Ben Nadel
On User Experience (UX) Design, JavaScript, ColdFusion, Node.js, Life, and Love.
I am the chief technical officer at InVision App, Inc - a prototyping and collaboration platform for designers, built by designers. I also rock out in JavaScript and ColdFusion 24x7.
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Ben Nadel at CFUNITED 2009 (Lansdowne, VA) with:

For Pay: I Need A Few Hours Consulting On Modular JavaScript Application Architecture

By Ben Nadel on

I love JavaScript! I love it. Only, my understanding of JavaScript architecture is a bit old-school. For the last few months, I've been trying hard to wrap my head around taking that understanding into the modern era with modular, decoupled, asynchronously loaded code. Since I've discovered RequireJS, I've been trying hard to think about decoupled modules and how they can be instantiated on the fly. Only, I still can't quite see how this stuff all comes together.

I'm looking to hire a modular JavaScript consultant for an hour or two just to talk to me about how the following code should be organized. We don't need to write any code, necessarily - I'm struggling at the conceptual and philosophical levels. I figure something like a screen-share (Skype, GotoMeeting, etc.) and a phone call will be a good start. Maybe some sketching. Maybe some light code.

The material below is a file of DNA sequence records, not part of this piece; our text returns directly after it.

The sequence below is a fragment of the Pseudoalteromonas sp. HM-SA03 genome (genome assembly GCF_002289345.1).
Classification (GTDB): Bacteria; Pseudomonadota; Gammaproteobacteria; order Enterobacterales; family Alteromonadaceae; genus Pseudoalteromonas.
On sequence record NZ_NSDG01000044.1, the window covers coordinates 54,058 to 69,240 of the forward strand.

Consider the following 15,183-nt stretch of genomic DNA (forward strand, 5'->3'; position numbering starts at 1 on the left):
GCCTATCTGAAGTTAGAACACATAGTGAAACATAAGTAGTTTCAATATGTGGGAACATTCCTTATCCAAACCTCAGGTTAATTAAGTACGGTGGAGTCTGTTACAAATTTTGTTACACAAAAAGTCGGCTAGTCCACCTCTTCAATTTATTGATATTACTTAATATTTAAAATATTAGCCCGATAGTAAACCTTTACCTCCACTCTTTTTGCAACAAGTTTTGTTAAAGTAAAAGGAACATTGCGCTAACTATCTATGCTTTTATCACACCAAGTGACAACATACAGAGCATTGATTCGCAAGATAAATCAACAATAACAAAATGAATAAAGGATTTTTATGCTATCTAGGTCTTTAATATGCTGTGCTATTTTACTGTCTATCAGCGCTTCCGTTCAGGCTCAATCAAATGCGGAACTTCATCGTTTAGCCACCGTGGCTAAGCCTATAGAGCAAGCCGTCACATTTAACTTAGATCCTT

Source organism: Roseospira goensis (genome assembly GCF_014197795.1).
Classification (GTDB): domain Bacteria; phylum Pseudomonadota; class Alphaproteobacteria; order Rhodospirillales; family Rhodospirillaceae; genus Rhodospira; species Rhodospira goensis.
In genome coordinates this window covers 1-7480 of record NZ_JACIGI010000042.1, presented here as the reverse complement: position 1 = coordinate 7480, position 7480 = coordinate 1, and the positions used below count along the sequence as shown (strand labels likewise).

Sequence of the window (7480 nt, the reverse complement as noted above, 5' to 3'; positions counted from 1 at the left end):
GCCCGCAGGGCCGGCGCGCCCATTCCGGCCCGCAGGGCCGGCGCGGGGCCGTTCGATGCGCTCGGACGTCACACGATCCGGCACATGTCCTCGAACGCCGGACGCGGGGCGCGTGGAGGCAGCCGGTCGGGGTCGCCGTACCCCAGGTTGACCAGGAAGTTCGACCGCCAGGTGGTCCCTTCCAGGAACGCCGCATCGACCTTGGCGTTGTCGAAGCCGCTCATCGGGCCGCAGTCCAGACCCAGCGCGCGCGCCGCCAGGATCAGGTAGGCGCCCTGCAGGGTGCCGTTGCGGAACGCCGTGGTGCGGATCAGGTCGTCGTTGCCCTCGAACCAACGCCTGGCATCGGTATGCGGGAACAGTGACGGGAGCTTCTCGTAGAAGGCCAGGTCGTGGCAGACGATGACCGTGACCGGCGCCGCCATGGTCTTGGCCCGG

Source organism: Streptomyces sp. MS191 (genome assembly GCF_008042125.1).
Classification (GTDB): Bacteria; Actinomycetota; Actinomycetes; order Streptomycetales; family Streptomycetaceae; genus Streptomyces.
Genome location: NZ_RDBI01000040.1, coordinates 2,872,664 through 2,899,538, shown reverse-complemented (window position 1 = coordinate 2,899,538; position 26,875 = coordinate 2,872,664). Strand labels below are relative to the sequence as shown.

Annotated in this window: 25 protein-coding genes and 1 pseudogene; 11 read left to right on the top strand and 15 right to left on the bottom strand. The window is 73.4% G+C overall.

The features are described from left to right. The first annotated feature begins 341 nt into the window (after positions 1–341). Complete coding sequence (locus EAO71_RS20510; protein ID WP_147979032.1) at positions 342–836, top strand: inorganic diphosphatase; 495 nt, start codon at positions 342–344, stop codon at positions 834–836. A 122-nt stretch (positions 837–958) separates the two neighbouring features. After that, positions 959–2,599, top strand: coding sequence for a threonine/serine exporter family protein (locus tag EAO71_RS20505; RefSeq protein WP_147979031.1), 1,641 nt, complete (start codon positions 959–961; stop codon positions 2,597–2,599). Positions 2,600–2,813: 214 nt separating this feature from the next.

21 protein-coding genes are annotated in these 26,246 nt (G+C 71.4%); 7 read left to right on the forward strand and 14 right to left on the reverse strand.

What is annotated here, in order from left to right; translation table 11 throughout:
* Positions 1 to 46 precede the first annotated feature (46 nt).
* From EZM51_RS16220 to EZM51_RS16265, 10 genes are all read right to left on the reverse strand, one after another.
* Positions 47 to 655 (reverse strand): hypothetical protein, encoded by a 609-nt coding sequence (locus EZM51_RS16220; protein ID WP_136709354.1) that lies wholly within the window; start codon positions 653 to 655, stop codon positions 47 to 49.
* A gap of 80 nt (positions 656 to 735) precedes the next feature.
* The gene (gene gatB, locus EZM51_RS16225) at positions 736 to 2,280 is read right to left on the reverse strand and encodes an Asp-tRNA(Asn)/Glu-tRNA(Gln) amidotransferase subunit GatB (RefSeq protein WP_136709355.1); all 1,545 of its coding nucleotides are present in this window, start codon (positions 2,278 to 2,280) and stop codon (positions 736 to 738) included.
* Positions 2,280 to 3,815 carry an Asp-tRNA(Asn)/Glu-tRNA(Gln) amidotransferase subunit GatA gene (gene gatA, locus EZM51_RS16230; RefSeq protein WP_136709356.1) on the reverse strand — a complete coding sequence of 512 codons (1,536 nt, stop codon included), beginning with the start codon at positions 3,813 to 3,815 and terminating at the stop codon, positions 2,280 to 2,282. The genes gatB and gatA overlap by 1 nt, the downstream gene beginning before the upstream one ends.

Here's the non-trivial, yet small-in-scope practice problem I started working on. I thought it would be a good place to start; perhaps I was completely misguided:


 
 
 

 
 
 
 
 

I put the code up on GitHub so you could see what I was doing.

If you think you have the right advice to give me, shoot me an email: ben@bennadel.com. This is for-pay, so please let me know what your hourly consulting rate is, as well.

I want to understand this stuff so freakin' bad I can taste it! :D

UPDATE: December 22, 2011